Felger You DB!I hope your holiday was both restful and return-free.I think we are both on the same page in regards to Claude pulling Tuukka against the Sabres. Unless there was something physically wrong with him, you let Rask shake off the rust and get back into form. To me, decisions like this, ones that leave an aftertaste of desperation, represent a bigger problem that could have more devastating effects than just another wasted season. Now, I am not saying that they should make Tuukka the starter again, at least not now. Let me clarify. I am very happy with Thomas' play so far and it has absolutely helped to cover for the Bruins inconsistencies. The Capitals game was a prime example of this. (BTW, I don't know how this team, or any NHL team, gets outshot 26-2 in a period without Sabastian Janikowski slipping roofies into their water bottles during mini one-on-one, but since the Raiders were playing the Broncos at home the next day, I think Sea Bass is in the clear. And for comparisons sake, Slovakia lost to Canada 18-0 in women's ice hockey this past Olympics but only got outshot 25-2.) There have been more than a few things Bruins fans could complain about so far, and Timmy isn't among them. But Thomas is going to be 37 before the season is over. You can tell he's getting worn down already and his comments confirm it. Unless Julian is trying to deliberately void the warranty on his hip surgery, Rask in a backup role will need 15-20 starts the rest of the way if either of them is going to be worth a damn in the post season. So the problem really lies with the Julien. A coach under normal circumstances would know this. Treating your goalies like Jimy Williams treated his pitching staff didn't work for Mike Keenan and it won't work for Claude. But Claude is now under real pressure. Job-on-the-line pressure. Pressure that can result in rash, illogical and generally bad decisions. The kind of pressure that makes a coach do things out of the ordinary for him, like not rolling four lines. If the call to do these things came from Claude himself, then maybe he is still capable of squeezing some life out of this team. But if the call was Cam's, then he's DOA. As bad as it is for a coach to make reactionary calls motivated by fear, it will only get worse when that coach is emasculated by the management.And it doesn't just stop with the coach. Chiarelli is also under added pressure. Every move he makes is scrutinized at a level he's completely unaccustomed to. It was his choice to bring back basically the same coach and team that collapsed in the playoffs. His future depends on their performance. Do you trust him to make a calculated, well thought-out decision if things start to get really dicey? Darryl Sutter was under similar pressure in Calgary. The Dion Phaneuf trade was just one example of the desperation-based mismanagement that led to his ousting. For those needing a more local example, Mike O'Connell dealing Joe Thornton for spare parts is another. Mikey, I am ecstatic that Cam is holding Claude and PC accountable. But if things really are at a tipping point, I'd prefer a proactive approach. Refocusing a team is far easier than rebuilding one. MikeAttleboro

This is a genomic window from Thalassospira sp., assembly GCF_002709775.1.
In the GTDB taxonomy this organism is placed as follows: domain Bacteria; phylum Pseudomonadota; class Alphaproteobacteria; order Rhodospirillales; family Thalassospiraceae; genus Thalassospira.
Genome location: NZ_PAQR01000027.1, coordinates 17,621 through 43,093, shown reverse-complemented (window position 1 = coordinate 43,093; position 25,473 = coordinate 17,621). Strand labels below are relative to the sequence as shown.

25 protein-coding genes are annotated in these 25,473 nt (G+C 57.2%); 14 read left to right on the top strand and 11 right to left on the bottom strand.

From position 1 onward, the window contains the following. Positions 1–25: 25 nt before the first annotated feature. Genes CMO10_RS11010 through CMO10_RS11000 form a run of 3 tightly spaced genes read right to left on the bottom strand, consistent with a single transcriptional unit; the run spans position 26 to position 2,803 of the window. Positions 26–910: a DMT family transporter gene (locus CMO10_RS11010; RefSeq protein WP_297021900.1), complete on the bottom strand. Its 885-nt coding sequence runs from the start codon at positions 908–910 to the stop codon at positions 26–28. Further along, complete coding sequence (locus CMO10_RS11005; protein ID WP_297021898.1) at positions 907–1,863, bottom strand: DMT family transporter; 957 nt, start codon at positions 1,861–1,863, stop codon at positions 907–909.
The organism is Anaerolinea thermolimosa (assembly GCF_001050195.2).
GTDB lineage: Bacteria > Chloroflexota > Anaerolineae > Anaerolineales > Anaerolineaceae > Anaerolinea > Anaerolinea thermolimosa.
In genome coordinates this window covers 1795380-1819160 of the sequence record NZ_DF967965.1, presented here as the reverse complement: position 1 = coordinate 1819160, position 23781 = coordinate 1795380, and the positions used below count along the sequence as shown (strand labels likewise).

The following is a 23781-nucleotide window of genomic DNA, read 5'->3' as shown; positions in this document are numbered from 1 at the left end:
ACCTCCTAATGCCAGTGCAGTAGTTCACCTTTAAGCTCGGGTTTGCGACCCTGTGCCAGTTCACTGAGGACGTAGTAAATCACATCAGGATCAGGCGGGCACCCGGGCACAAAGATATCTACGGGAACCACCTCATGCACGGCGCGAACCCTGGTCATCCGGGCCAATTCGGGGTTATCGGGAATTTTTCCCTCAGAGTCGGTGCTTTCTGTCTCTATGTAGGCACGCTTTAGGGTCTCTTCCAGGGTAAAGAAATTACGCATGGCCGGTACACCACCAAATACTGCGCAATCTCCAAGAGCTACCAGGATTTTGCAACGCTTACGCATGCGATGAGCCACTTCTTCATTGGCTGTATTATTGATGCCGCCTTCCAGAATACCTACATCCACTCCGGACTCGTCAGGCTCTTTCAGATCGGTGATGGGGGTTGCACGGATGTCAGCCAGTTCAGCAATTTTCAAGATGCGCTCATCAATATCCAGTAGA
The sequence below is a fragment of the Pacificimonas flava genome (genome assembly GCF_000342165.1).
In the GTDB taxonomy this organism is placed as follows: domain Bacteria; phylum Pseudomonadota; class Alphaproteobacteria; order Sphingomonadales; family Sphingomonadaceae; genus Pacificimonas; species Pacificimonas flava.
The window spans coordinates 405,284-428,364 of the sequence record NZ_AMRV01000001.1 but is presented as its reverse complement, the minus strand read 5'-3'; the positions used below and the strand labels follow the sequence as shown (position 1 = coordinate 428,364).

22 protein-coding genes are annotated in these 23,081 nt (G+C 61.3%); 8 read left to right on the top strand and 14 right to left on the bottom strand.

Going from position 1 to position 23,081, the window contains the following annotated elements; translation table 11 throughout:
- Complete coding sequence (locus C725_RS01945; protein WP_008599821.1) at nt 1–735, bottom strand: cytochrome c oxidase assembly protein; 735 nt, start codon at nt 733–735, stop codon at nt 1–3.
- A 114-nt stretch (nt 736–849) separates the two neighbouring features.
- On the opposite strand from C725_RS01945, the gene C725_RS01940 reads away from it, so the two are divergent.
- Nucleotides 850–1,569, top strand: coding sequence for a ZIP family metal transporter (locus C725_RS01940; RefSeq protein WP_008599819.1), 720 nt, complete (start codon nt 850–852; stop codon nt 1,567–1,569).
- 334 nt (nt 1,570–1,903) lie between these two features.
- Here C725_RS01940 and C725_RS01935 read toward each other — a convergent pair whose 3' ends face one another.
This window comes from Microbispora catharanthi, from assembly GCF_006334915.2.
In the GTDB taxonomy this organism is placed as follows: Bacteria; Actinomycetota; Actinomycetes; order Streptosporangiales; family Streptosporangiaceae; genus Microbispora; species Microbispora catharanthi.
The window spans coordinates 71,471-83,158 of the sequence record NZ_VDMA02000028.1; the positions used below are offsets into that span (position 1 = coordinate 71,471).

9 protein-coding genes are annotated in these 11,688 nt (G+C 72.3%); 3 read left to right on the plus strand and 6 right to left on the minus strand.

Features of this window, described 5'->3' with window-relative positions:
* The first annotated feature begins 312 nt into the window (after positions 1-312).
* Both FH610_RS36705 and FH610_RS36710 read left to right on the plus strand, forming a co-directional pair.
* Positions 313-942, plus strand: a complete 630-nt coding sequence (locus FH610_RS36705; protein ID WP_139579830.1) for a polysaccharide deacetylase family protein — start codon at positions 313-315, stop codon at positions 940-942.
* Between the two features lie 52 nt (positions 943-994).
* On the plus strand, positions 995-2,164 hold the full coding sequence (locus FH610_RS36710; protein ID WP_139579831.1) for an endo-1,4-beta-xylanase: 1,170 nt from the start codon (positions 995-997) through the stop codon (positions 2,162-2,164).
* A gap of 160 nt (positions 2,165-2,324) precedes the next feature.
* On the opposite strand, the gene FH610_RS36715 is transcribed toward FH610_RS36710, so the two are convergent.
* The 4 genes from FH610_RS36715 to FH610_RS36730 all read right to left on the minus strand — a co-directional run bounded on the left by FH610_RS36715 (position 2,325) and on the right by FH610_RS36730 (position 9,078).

Way to bring in the New Year on a positive note, Mikey. I think we all feel much better now.